Classification of work as a major defect gives rise to a 6-year statutory warranty.

Section 18E(1)(b) of the Home Builders Act 1989 (NSW) prescribes a statutory warranty period of 6 years for faulty or defective workmanship which results in a major defect to a residential building. However, to be entitled to the 6-year statutory warrant the defect caused by work on the property must constitute a “major defect”. The classification of defective work as a “major defect” has implications on the liability of the builder as this determines whether the statutory warranty extends to 6 years or only 2.

What constitutes a major defect?  

Section 18E(4) provides a definition to a “major defect”. The effect of this section was considered in Ashton v Stevenson [2019] NSWCATAP 67. In this case NCAT considered that the “definition refers to serious problems which impact upon habitability and use of the building and to its potential destruction” at [60]. To constitute a “major defect” under the act, the following needs to be established:

(1) The defect must comprise of a “major element” of a building. The major elements of a building is listed in s 18E(4) and includes:

  1. An internal or external load-bearing component that is essential to stability of the building or any part of it.
  2. A fire safety system
  3. Water proofing
  4. Any other element prescribed by regulations.

(2) The defect must be caused by the defective design, faulty workmanship, defective material, or failure to comply with the National Construction Code (or a combination of these).

(3) It is not enough that the defect is caused to a “major element” of a building. The defect must have one or more of the following consequences:

    1. An inability to inhabit or use the building for its intended purpose.
    2. The destruction of the whole building or destruction to part of the building
    3. A threat of collapse to the whole or part of the building
    4. A defect prescribed by regulations – only external claddings have been prescribed as major defects in the regulations.

Proving the requisite consequences.

The consequence of a defect requires more than mere inconvenience. The plaintiff must not simply point to hypothetical or potential consequences but must be able to prove causation and thus point to either real damage of the above-mentioned kind, or a threat and likely probability of the abovementioned damage. As stated in Ashton the defect in question “must involve more than a speculative, or pessimistic, assessment of probabilities. The proponent of a major defect should be required to prove that the defect will have the prescribed consequences, or that it will probably have the prescribed consequences” (at [74]). Thus, mere speculation is impermissible when seeking to prove the required damage.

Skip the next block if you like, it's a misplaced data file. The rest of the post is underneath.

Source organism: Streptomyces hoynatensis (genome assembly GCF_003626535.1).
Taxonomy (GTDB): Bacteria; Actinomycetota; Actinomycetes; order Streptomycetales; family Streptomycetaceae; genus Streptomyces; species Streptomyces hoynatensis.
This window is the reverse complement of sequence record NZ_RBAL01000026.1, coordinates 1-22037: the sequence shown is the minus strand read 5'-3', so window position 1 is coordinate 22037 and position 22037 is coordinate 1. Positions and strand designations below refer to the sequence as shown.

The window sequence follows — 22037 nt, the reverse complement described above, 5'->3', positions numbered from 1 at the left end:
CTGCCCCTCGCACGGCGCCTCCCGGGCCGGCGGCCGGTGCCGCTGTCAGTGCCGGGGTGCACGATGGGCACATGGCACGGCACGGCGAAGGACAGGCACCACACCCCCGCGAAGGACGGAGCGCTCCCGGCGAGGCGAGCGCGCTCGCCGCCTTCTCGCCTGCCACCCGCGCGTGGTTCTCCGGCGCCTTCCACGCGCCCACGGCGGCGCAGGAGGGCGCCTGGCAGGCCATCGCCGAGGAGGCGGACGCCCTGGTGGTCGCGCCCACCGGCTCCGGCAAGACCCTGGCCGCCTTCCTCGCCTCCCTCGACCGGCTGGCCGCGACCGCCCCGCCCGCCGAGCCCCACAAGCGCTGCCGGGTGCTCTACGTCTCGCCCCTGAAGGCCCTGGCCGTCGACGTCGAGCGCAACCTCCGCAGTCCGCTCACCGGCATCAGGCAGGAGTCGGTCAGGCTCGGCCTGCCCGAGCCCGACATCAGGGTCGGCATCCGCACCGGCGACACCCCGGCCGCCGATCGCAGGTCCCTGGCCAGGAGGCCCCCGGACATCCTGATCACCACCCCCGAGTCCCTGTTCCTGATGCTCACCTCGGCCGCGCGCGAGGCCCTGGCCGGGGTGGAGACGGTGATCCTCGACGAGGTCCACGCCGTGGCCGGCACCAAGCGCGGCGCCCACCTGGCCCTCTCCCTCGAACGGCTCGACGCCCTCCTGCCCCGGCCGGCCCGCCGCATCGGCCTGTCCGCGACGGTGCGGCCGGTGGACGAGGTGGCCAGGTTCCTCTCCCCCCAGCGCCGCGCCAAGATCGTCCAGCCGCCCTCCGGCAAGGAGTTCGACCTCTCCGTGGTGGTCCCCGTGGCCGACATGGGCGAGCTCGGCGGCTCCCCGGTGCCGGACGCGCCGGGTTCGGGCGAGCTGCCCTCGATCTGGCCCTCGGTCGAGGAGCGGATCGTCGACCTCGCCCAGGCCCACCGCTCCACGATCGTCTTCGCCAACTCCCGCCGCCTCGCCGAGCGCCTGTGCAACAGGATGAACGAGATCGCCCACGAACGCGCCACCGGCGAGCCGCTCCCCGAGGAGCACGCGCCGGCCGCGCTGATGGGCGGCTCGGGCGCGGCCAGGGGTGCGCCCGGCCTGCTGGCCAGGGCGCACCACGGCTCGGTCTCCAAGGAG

The plaintiff must establish causation by pointing to evidence which typically includes expert reports which detail the consequences of the defect. Pointing to damage caused to a major element is not enough, the damage must be of the requisite kind (listed in s 18E(4)). In relation to “destruction” this does not relate to a minor potential process of deterioration but involves “evidence of a real possibility of destruction, not merely incidental damage or superficial deterioration” (at 73). In this way, it is unlikely corrosion to a steel beam will constitute a major defect where this causes merely superficial and aesthetic effects but corrosion to the beam which threatens the collapse of a structure attached to the beam will likely constitute a major defect by virtue of s 18E(4)(i) or (ii).

In relation to section 18E(4)(a)(i), the plaintiff is not required to show that habitation has become impossible by virtue of the defect, but rather that use of the building or part of it cannot occur for its intended purpose (Panchal v Jones t/as Oz Style Homes [2018] at [87]). So, where a leak in waterproofing occurs in a bathroom, if the leak is minor then usage of the bathroom facilities may not be hampered. However, where the leaking causes major damage to the bathroom or prevents the occupants from engaging in normal hygiene activities a bathroom is designed for, such as using a bathtub or shower, then it may be that the habitability of the room is compromised and thus the room cannot be used for its intended purpose bringing the leaking within the definition of a major defect under s 18E(4)(a)(i).

Fact sensitive finding.

Considering the above, whether a defect in a residential building constitutes a “major defect” to attract a 6-year statutory warranty under s 18(1)(e) is fact dependent which necessarily depends on the locality of the defect, the extent of damage, and the consequences of damage. Although expert opinion such as an inspector’s report may be useful and persuasive in establishing the requisite damage, expert opinion is not determinative of the issue. Ultimately, jurisdiction is vested in the Court and NCAT to determine whether a defect constitutes a “major defect” under the Home Builders Act. Even where a defect does not fall within the meaning of a major defect the work will nevertheless be covered under the s 18E(1)(b) statutory warranty for a period of 2 years.

If you require assistance in relation to your rights and liabilities in respect to defective work performed by or provided by you, please contract our team on 42 222 666 or email us at hansons@hansonslawyers.com.au